Tea-Publicans are the new ‘blame America first’ crowd

Russian Prime Minister Vladimir Putin riThe right-wing noise machine of the conservative media entertainment complex, and many Tea-Publicans in Congress, have a man-crush on Russian bad boy Vladimir Putin. They admire his virile ability to make a decision and to act impulsively on that decision with little thought or regard for any consequences. Oh, Vlad!

They admire a strong-man daddy figure and despotic leader who takes charge and dictates to his Federal Assembly (Russian Parliament), and who never take “no” for an answer from members of parliament who would obstruct his policies for partisan political gain or “filibuster” his requests. Oh, Daddy!

They miss the good ol’ days of Dick “Darth Vader” Cheney and his unitary executive theory of executive power. This is in keeping with the authoritarianism of modern conservatism. See John Dean, Conservatives Without Conscience (2006), a study of the influence of authoritarian conservatism on the contemporary Republican Party.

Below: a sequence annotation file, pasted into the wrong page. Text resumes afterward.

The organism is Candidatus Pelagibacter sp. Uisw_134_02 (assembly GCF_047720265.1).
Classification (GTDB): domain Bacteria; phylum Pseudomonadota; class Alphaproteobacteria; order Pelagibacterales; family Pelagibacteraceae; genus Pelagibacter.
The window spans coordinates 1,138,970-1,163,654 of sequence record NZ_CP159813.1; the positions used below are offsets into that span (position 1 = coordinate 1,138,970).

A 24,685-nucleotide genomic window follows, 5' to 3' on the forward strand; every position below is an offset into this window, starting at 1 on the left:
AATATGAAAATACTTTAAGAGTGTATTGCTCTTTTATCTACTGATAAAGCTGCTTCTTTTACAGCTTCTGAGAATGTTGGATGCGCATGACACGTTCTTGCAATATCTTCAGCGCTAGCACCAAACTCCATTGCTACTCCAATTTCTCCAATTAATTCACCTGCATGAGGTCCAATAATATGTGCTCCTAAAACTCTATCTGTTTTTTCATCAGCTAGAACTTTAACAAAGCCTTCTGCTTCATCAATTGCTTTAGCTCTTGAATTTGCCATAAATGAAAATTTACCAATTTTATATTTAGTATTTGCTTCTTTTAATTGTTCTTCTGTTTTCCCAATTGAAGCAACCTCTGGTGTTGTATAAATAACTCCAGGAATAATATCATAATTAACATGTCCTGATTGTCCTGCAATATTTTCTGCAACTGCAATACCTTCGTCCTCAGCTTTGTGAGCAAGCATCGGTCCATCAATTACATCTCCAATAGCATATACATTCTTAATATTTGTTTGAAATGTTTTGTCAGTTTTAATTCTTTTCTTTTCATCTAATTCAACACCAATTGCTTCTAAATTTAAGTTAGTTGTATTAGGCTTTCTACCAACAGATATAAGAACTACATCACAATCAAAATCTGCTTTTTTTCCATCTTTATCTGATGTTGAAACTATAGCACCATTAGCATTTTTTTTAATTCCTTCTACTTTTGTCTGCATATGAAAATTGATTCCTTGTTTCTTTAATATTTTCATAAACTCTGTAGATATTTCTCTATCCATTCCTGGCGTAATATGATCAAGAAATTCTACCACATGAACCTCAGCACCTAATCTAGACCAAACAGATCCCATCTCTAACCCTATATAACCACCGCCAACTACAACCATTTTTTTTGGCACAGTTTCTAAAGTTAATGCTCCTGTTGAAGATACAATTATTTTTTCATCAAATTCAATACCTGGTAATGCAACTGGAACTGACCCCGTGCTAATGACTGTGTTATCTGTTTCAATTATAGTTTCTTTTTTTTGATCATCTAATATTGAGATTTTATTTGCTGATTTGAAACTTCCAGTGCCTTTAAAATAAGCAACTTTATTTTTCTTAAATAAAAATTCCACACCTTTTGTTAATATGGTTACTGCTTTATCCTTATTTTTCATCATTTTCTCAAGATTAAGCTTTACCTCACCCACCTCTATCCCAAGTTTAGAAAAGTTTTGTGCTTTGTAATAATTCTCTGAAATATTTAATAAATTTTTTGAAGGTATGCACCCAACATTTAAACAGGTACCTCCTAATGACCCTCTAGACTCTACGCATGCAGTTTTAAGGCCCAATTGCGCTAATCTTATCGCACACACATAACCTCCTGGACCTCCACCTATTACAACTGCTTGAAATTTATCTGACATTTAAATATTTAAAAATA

At the same time, the right-wing noise machine of the conservative media entertainment complex, and many Tea-Publicans in Congress, have become the “blame America first” crowd. They have convinced themselves that American exceptionalism means the U.S. has almost omnipotent knowledge and an infallible ability to control events that occur around the world.  America can simply impose its will.

(Ignore the inconvenient truths that U.S. intelligence did not foresee the collapse of the Soviet Union, or that “GW” and Darth Vader ignored the warning that “Bin Laden determined to strike” before 9/11, or that they lied us into an unnecessary and unlawful war with Iraq based upon falsified intelligence).

No, if something unforeseen does not go to the liking of the U.S., it is all the president’s fault — but only if the president is a Democrat.